British Infantry, 1944–1956

Revell 1:72 Scale Figure Review

British Indian Infantry, 1944–1956, 1:72 Conversions Revell 02523.

P.I.A.T. and light mortar teams converted to represent Indian Army troops serving in Northern Italy. The conversion is a simple head-swap using turbaned heads taken from the Atlantic Indian Brigade set. The converted miniatures mix well with other British and Commonwealth troops available in 1:72 scale. The spare Mk.3 “Turtle” helmets may be used to convert Matchbox Nato Paratroopers to British Infantry of the period 1958–1985. The spare bodies of the Indian Brigade figures may be put back into action using heads with British Mk.1 or Mk.2 helmets scrounged from other British infantry figure sets. These infantry figures, in turn, are converted to British Commandos using the spare beret heads taken off the Nato Paratroopers. This fourway swap creates a whole range of new poses with practically no figure attrition.


48 Figures in 12 Poses – 25 mm equal 180 cm Height

  • Officer with Sten submachine gun (2)
  • Section leader, kneeling, firing Sten submachine gun (4)
  • № 1 mortar man, prone with 2″ mortar (3)
  • № 2 mortar man, kneeling, with 2″ mortar round (3)
    • 2″ mortar position diorama base (3)
  • № 1 P.I.A.T. advancing with Projector, Infantry, Anti-Tank (4)
  • № 2 P.I.A.T. advancing with three-round ammunition carrier (4)
  • № 1 Bren with Bren LMG, prone, firing (4)
  • № 1 Bren with Bren LMG, running (4)
  • Rifleman advancing with fixed bayonet (5)
  • Rifleman advancing, firing (5)
  • Rifleman standing, firing (5)
  • Rifleman throwing grenade (5)


British Infantry, 1944–1956, 1:72 Miniatures Revell 02523.

Excellent choice of subject, this figure set features platoon support weapons and the Mk.3 “Turtle” helmet not previously available in 1:72 scale.

The Mk.3 “Turtle” helmet is outwardly similar to the Mk.4 “Turtle” helmet which remained in service until 1985, when it was replaced by the ballistic nylon helmet. Paratroops and other elite units serving in the Falkland War received Mk.6 ballistic nylon helmets in 1982.

British infantry continued to wear Battledress with the 1937 Pattern Webbing Set until the latter was replaced by the M.1958 webbing set which remains in service even today.

The Lee-Enfield Rifle № 4 Mk.I was replaced by the L1A1 SLR self-loading rifle in 1956 which was licensed from the Belgian Fabrique Nationale (FN). Troop trials of the L1A1 SLR began in 1954, and the SAS used it during the Malayan campaign.

Excellent casting quality, no flash and hardly any noticeable mould lines.

British Infantry, 1944–1956, 1:72 Miniatures Revell 02523.

Useful wargaming poses, the advancing P.I.A.T. team and the 2″ mortar team are complete and they fit the usual 38 × 38 mm wargame bases recommended for support weapons of this type. The four rifleman poses may be mixed with British infantry figures from other manufacturers, although purists may not want to mix two different helmet patterns in the same platoon.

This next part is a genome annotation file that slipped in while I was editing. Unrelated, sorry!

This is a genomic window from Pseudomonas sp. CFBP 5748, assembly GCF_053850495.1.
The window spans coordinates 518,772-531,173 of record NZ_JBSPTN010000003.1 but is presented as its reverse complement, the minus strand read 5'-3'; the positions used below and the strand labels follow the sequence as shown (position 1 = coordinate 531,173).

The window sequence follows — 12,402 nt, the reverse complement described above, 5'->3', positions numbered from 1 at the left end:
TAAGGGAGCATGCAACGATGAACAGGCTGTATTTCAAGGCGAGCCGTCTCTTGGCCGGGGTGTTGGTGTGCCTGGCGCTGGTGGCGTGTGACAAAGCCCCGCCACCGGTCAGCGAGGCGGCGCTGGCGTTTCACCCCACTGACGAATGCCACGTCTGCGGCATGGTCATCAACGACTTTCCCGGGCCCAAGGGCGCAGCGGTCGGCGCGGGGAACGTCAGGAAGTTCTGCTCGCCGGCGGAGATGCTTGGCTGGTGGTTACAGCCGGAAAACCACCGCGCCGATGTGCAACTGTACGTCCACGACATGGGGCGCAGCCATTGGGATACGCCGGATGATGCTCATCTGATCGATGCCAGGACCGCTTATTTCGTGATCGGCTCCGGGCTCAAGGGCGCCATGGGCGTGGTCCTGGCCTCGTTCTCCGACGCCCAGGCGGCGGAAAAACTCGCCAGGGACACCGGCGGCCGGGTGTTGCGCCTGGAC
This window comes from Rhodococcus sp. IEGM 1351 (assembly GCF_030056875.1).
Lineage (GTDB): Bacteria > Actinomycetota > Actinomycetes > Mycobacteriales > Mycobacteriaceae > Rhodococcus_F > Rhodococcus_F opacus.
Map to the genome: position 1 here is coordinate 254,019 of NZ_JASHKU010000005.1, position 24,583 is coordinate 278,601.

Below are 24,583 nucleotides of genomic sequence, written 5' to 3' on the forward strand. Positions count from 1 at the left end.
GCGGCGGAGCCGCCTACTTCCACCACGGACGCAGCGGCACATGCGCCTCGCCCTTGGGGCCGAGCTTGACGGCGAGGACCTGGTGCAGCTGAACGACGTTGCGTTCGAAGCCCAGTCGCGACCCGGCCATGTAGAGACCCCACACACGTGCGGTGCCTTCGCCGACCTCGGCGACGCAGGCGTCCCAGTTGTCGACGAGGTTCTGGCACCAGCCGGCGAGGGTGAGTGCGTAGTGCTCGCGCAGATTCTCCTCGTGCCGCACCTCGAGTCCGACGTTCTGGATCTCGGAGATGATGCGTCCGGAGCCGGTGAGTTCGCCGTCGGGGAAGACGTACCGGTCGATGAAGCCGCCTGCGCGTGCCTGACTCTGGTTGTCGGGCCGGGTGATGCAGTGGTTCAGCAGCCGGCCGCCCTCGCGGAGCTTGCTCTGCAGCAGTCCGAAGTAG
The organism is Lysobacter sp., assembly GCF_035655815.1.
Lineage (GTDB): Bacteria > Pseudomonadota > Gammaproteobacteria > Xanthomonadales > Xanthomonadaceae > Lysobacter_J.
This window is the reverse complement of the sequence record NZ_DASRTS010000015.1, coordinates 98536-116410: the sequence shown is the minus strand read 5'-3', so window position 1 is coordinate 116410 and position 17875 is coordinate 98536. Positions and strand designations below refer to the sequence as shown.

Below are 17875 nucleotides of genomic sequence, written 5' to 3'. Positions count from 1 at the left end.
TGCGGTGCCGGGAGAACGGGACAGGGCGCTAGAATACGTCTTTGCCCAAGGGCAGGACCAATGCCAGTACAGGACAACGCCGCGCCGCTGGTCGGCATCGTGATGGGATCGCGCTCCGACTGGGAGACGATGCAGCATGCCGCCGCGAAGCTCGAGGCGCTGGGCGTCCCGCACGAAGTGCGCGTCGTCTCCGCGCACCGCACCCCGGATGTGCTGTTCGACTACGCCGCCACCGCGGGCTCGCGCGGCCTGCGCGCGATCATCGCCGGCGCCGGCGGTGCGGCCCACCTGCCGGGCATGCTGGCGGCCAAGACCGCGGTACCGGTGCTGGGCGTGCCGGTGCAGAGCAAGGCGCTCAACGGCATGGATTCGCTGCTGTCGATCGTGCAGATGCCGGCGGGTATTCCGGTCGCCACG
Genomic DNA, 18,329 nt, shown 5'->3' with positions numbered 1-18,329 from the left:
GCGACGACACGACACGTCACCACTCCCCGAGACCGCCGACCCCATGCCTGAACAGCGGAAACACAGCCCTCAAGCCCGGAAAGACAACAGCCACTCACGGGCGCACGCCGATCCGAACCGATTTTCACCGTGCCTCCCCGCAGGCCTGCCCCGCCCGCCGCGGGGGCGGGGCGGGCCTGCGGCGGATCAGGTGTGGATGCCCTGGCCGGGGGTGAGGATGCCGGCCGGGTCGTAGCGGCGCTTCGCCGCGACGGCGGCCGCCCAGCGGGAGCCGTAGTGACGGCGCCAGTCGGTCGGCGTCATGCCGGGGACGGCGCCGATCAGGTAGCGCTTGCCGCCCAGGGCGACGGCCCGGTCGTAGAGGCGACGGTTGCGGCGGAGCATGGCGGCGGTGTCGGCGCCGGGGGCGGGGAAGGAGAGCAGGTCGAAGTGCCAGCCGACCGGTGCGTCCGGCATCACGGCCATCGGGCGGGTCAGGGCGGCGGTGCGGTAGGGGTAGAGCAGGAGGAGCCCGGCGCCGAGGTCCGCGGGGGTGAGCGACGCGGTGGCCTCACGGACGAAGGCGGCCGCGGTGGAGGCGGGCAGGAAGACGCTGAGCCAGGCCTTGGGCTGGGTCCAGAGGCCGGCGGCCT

More than half of the figures in this set are specialist types: command figures and platoon support weapons, and they are urgently needed to fill the ranks of your Airfix, ESCI and Atlantic units not previously equipped with all the hardware normally deployed at the platoon level.

The 2″ mortar teams included in this set will be very popular with wargamers who have had to scratchbuild their own light mortars until now.

The M.1937 webbing set, the “Turtle” helmet, and the Lee-Enfield Rifle № 4 Mk.1 remained in service until 1956.

The figures may be back-dated by replacing the Mk.3 “Turtle” helmet with the earlier British Mk.1 or Mk.2 helmet available from Airfix and ESCI.

The figures are wearing the larger utility pouches, rather than the basic pouches which were normally issued with the M.1937 webbing set. This error is most noticeable on the advancing rifleman who should be wearing the utility pouches above his basic pouches, rather than two identical sets of utility pouches. The utility pouches were connected by a neck yoke, they could be worn over one shoulder with one pouch on the chest and one at the back, or across the neck with both pouches on the chest of the wearer, or across the Small Pack with one pouch on either side. Utility pouches were larger, they held three Bren magazines each, compared to only two Bren magazines per Basic Pouch.

The entrenching tool on these figures looks quite big and uncomfortable to carry, which it was! The helve strapped to the outside of the Carrier, Entrenching Tool is 18.75″ long, or 6.6 mm in 1:72 scale. Revell made theirs 6.5 mm long, which has got to be the closest match to date. Valiant Miniatures made British Infantry with much shorter helves ranging from 4.6 to 6.1 mm, and many other manufacturers did not even issue their British Infantry an entrenching tool.

British Infantry, 1944–1956, 1:72 Miniatures Revell 02523.

The standing firing and advancing firing poses are best suited for a streetfighting scene. Wargamers who prefer a variety of advancing poses on a wargame base may want to mix these Revell figures with other British and Commonwealth troops available from Airfix, Caesar, ESCI, and HäT.

Possible Conversions

  • British and Commonwealth Infantry 1937–1944
    Replace the Mk.3 “Turtle” helmet with an earlier “Tin Hat” Mk.1 or Mk.2 helmet taken from Airfix and ESCI British Infantry.
  • British Infantry 1958–1985
    Using Matchbox Nato Paratroopers, replace the beret with a “Turtle” helmet scrounged from Revell’s British Infantry.

Revell’s British Infantry is a welcome addition to the large range of British and Commonwealth figures of World War Two. Use these troops to add variety to existing units. The 2″ mortar and the advancing P.I.A.T. team will be most welcome among wargamers who have had to scratchbuild or convert some of their platoon support weapons previously.

British Miniatures of World War Two